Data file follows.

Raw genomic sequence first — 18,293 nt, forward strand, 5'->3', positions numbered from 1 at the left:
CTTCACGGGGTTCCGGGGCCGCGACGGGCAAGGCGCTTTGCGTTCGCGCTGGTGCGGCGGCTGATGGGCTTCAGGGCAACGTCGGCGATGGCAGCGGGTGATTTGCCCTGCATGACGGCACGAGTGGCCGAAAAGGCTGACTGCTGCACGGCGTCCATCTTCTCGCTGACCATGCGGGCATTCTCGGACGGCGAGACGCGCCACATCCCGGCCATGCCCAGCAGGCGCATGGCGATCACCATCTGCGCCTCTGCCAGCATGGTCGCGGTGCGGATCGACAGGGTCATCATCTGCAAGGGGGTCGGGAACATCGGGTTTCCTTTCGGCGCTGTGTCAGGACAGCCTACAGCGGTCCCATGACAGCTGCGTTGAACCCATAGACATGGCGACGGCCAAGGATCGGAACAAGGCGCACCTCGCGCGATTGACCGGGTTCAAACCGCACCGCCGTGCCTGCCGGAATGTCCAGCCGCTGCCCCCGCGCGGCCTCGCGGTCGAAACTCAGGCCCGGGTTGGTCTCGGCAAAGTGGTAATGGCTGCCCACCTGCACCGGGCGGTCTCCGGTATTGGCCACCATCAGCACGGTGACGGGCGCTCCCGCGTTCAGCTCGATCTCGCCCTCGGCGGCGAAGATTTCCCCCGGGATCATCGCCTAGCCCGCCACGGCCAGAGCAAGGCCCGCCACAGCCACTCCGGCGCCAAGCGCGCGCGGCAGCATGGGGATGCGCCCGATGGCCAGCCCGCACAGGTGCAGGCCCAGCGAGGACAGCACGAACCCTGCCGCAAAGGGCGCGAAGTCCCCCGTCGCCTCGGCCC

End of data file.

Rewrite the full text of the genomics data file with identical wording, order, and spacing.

Raw genomic sequence first — 18,293 nt, forward strand, 5'->3', positions numbered from 1 at the left:
CTTCACGGGGTTCCGGGGCCGCGACGGGCAAGGCGCTTTGCGTTCGCGCTGGTGCGGCGGCTGATGGGCTTCAGGGCAACGTCGGCGATGGCAGCGGGTGATTTGCCCTGCATGACGGCACGAGTGGCCGAAAAGGCTGACTGCTGCACGGCGTCCATCTTCTCGCTGACCATGCGGGCATTCTCGGACGGCGAGACGCGCCACATCCCGGCCATGCCCAGCAGGCGCATGGCGATCACCATCTGCGCCTCTGCCAGCATGGTCGCGGTGCGGATCGACAGGGTCATCATCTGCAAGGGGGTCGGGAACATCGGGTTTCCTTTCGGCGCTGTGTCAGGACAGCCTACAGCGGTCCCATGACAGCTGCGTTGAACCCATAGACATGGCGACGGCCAAGGATCGGAACAAGGCGCACCTCGCGCGATTGACCGGGTTCAAACCGCACCGCCGTGCCTGCCGGAATGTCCAGCCGCTGCCCCCGCGCGGCCTCGCGGTCGAAACTCAGGCCCGGGTTGGTCTCGGCAAAGTGGTAATGGCTGCCCACCTGCACCGGGCGGTCTCCGGTATTGGCCACCATCAGCACGGTGACGGGCGCTCCCGCGTTCAGCTCGATCTCGCCCTCGGCGGCGAAGATTTCCCCCGGGATCATCGCCTAGCCCGCCACGGCCAGAGCAAGGCCCGCCACAGCCACTCCGGCGCCAAGCGCGCGCGGCAGCATGGGGATGCGCCCGATGGCCAGCCCGCACAGGTGCAGGCCCAGCGAGGACAGCACGAACCCTGCCGCAAAGGGCGCGAAGTCCCCCGTCGCCTCGGCCC